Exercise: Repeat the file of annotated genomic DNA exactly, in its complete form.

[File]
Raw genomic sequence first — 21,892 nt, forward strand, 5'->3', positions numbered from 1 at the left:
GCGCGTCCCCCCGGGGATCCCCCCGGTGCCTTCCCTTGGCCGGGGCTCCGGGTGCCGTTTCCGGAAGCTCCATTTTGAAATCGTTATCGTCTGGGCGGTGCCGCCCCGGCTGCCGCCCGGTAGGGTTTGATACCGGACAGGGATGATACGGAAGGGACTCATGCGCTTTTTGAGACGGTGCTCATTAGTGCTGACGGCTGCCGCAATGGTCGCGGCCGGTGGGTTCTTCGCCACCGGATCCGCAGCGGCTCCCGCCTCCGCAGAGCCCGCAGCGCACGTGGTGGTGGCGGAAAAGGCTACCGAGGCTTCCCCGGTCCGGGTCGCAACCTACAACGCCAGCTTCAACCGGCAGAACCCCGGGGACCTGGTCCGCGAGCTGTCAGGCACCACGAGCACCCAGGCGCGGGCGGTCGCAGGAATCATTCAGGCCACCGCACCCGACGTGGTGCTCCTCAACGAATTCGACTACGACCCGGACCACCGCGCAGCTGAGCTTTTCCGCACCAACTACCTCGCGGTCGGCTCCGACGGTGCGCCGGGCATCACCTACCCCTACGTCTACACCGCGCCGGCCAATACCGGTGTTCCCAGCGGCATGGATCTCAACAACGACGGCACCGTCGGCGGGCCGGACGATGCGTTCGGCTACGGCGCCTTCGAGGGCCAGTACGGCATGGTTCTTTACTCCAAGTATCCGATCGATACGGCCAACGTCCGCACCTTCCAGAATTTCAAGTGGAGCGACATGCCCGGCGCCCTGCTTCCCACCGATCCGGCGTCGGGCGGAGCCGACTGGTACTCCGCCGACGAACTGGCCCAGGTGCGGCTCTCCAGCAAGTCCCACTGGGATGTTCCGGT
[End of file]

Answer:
Raw genomic sequence first — 21,892 nt, forward strand, 5'->3', positions numbered from 1 at the left:
GCGCGTCCCCCCGGGGATCCCCCCGGTGCCTTCCCTTGGCCGGGGCTCCGGGTGCCGTTTCCGGAAGCTCCATTTTGAAATCGTTATCGTCTGGGCGGTGCCGCCCCGGCTGCCGCCCGGTAGGGTTTGATACCGGACAGGGATGATACGGAAGGGACTCATGCGCTTTTTGAGACGGTGCTCATTAGTGCTGACGGCTGCCGCAATGGTCGCGGCCGGTGGGTTCTTCGCCACCGGATCCGCAGCGGCTCCCGCCTCCGCAGAGCCCGCAGCGCACGTGGTGGTGGCGGAAAAGGCTACCGAGGCTTCCCCGGTCCGGGTCGCAACCTACAACGCCAGCTTCAACCGGCAGAACCCCGGGGACCTGGTCCGCGAGCTGTCAGGCACCACGAGCACCCAGGCGCGGGCGGTCGCAGGAATCATTCAGGCCACCGCACCCGACGTGGTGCTCCTCAACGAATTCGACTACGACCCGGACCACCGCGCAGCTGAGCTTTTCCGCACCAACTACCTCGCGGTCGGCTCCGACGGTGCGCCGGGCATCACCTACCCCTACGTCTACACCGCGCCGGCCAATACCGGTGTTCCCAGCGGCATGGATCTCAACAACGACGGCACCGTCGGCGGGCCGGACGATGCGTTCGGCTACGGCGCCTTCGAGGGCCAGTACGGCATGGTTCTTTACTCCAAGTATCCGATCGATACGGCCAACGTCCGCACCTTCCAGAATTTCAAGTGGAGCGACATGCCCGGCGCCCTGCTTCCCACCGATCCGGCGTCGGGCGGAGCCGACTGGTACTCCGCCGACGAACTGGCCCAGGTGCGGCTCTCCAGCAAGTCCCACTGGGATGTTCCGGT